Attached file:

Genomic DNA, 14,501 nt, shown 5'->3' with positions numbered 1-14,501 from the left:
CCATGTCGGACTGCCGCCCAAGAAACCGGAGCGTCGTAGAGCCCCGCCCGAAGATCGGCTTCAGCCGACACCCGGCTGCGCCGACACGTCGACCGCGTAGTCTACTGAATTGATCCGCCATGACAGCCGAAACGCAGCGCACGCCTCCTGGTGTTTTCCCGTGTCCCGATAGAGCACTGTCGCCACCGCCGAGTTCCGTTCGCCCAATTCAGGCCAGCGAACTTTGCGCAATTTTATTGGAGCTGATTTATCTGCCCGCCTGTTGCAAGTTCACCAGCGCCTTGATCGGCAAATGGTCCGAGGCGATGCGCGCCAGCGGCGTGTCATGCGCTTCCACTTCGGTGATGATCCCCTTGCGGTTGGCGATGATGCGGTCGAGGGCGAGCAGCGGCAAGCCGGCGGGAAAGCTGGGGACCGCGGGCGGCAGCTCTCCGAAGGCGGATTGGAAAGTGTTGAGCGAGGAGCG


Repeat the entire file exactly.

Genomic DNA, 14,501 nt, shown 5'->3' with positions numbered 1-14,501 from the left:
CCATGTCGGACTGCCGCCCAAGAAACCGGAGCGTCGTAGAGCCCCGCCCGAAGATCGGCTTCAGCCGACACCCGGCTGCGCCGACACGTCGACCGCGTAGTCTACTGAATTGATCCGCCATGACAGCCGAAACGCAGCGCACGCCTCCTGGTGTTTTCCCGTGTCCCGATAGAGCACTGTCGCCACCGCCGAGTTCCGTTCGCCCAATTCAGGCCAGCGAACTTTGCGCAATTTTATTGGAGCTGATTTATCTGCCCGCCTGTTGCAAGTTCACCAGCGCCTTGATCGGCAAATGGTCCGAGGCGATGCGCGCCAGCGGCGTGTCATGCGCTTCCACTTCGGTGATGATCCCCTTGCGGTTGGCGATGATGCGGTCGAGGGCGAGCAGCGGCAAGCCGGCGGGAAAGCTGGGGACCGCGGGCGGCAGCTCTCCGAAGGCGGATTGGAAAGTGTTGAGCGAGGAGCG